Napkin Rings and Saving Ways: Initials Engraved in Silver, Rings That Were Clearly Ours, Each One Different From Anyone Else's
Family heirloom silver napkin rings; Wikipedia
by Julia Sneden
A few years ago as I was strolling through the china department of a local department store, I came across a dining table display that set me to giggling. The linens, china, crystal and silver were all quite elegant and carefully coordinated. The flower arrangement was a stunner. What set me off was the sight of twelve perfectly matched napkin rings, each correctly placed on the napkin to the left of the forks.
The fad for matched napkin rings has grown since then, and nowadays even the catalogues feature such sets. Excuse me, but doesn't anybody in this modern generation realize why we had napkin rings in the old days? They weren't meant for decor, and they certainly weren't meant to match. They were simply a means of identification that allowed us to reuse our napkins, usually for a week at a time. In the days before miracle laundry machines, before detergents with or without bleach, (never mind cold-water soaps or power boosters) people didn't toss napkins into the laundry after every meal.
Anyone who has ever hand-scrubbed a damask napkin across a washboard, rinsed it, set it in the sun to bleach, hung it on the line to dry, dampened it before ironing, and then ironed and folded it and placed it back in the drawer, is not about to take on the task more often than necessary. Unless there had been an utter disaster like a spill of grape juice, or an emergency napkin thrown on spilled gravy to keep it from flowing over the edge of the table, or an uncle who had had a bit too much Scotch and thoughtlessly blew his nose on the best double damask, we refolded our napkins at meal's end and placed them neatly in napkin rings that were clearly ours, each one different from anyone else's. If they weren't of different design, at least they sported one's initials engraved in the silver. Those who couldn't afford silver often crocheted the rings in a different color or pattern for each family member, so that from meal to meal you used the same napkin and contended with your own germs only.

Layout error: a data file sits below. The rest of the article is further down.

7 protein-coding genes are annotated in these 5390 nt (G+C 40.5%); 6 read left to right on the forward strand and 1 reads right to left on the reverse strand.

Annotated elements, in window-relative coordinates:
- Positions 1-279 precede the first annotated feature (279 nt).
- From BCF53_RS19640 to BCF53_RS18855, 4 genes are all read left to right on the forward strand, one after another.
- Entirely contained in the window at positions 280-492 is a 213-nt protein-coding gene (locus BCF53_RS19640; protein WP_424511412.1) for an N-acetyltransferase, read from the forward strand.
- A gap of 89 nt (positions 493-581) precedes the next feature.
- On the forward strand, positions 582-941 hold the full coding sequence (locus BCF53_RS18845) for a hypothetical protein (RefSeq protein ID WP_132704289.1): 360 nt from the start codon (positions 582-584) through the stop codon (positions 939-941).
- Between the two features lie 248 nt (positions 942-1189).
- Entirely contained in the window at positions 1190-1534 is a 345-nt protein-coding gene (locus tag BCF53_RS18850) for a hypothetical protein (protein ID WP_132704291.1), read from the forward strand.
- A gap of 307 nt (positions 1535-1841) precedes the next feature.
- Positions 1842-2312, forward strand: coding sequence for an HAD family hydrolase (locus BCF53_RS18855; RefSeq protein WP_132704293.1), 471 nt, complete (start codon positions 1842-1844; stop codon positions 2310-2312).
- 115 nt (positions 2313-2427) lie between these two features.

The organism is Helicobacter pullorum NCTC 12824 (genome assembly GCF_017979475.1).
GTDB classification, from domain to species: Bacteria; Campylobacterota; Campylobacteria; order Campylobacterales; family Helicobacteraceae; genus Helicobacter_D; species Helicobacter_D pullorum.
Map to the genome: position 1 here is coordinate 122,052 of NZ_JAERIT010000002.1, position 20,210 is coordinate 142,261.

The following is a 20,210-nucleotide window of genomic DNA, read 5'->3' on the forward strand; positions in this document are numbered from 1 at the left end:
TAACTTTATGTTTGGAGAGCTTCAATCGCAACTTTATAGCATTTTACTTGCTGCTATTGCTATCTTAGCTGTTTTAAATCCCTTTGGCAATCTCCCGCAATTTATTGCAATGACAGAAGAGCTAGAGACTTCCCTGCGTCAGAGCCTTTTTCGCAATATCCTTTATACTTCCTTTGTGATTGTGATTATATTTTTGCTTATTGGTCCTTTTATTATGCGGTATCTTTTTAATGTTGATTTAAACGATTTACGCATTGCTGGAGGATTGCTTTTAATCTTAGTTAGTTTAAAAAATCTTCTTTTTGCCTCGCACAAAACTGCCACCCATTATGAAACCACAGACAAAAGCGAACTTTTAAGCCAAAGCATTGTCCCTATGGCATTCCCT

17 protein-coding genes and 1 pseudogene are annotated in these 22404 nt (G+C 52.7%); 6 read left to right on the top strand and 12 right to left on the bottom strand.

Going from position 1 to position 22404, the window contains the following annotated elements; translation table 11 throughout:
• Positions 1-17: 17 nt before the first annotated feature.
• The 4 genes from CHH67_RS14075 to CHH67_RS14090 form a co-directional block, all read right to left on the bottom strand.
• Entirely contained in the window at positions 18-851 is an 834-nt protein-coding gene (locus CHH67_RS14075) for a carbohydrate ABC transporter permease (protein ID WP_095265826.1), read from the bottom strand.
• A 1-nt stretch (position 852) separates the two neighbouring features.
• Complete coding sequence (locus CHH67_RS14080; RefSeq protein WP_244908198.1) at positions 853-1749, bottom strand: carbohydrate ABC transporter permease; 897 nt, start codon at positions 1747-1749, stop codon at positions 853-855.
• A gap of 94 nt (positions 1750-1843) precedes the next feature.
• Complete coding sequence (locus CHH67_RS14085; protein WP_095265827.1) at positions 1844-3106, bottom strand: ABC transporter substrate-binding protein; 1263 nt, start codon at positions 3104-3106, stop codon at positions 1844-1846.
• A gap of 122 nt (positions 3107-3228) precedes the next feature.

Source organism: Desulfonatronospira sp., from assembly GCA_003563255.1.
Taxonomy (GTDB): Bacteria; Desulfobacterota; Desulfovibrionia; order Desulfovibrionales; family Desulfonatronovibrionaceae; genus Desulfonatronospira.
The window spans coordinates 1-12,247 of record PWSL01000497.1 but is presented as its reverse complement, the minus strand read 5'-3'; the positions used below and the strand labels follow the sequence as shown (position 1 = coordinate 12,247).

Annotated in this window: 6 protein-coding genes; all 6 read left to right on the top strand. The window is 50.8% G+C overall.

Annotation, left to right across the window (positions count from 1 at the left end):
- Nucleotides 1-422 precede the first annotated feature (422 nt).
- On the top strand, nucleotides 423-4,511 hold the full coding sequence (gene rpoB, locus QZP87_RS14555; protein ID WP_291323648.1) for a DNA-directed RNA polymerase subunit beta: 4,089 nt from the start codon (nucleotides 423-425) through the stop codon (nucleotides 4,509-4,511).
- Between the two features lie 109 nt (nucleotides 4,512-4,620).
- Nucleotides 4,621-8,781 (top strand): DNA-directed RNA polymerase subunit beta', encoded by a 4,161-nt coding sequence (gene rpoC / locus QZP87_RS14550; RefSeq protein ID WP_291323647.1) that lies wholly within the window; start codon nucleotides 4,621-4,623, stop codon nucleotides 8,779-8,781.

The idea of mistakenly using someone else's napkin would have caused us as much disgust as the younger generations now feel at the idea of actually reusing a napkin for seven days in a row. I can still in my mind's eye see the napkin rings that belonged to each of the seven members of my family, perhaps because setting the table was my job from the age of about four, as was polishing the silver rings every couple of months.
Daddy had inherited his Grandpa Barnhart's napkin ring, a very heavy, masculine circle of silver edged with parallel, raised silver bands. Mother's was a flat clip, silver in a triangular floral design with her name, "Mary," engraved in the center. My grandmother Kelsey had a wide silver band, chased with pretty curlicues, flowers, and stars, and a raised, fluted edge. Great Aunt Martha's was a narrow one that had belonged to her mother, with the initials APB (Abigail Pomeroy Burleson) in script on it. Grandmother Brown had one that had a scalloped edge. My brother's resembled a drum. Mine was an absolutely plain band about an inch and a half wide that my grandmother Kelsey gave me with the promise that she would one day have it engraved with "Whatever your initials will be," meaning that I was expected to grow up and get married and have a new last name. I never got around to taking her up on that, and after my first marriage went awry, was glad that I hadn't, or I'd have had to wait for a second husband whose surname began with a "C"! I use that ring to this day. It is still perfectly plain, and it suits me fine.
Library of Congress image: Poster for the Philadelphia Salvage Committee encouraging scrap drives to aid the war effort. Prints and Photographs Division.
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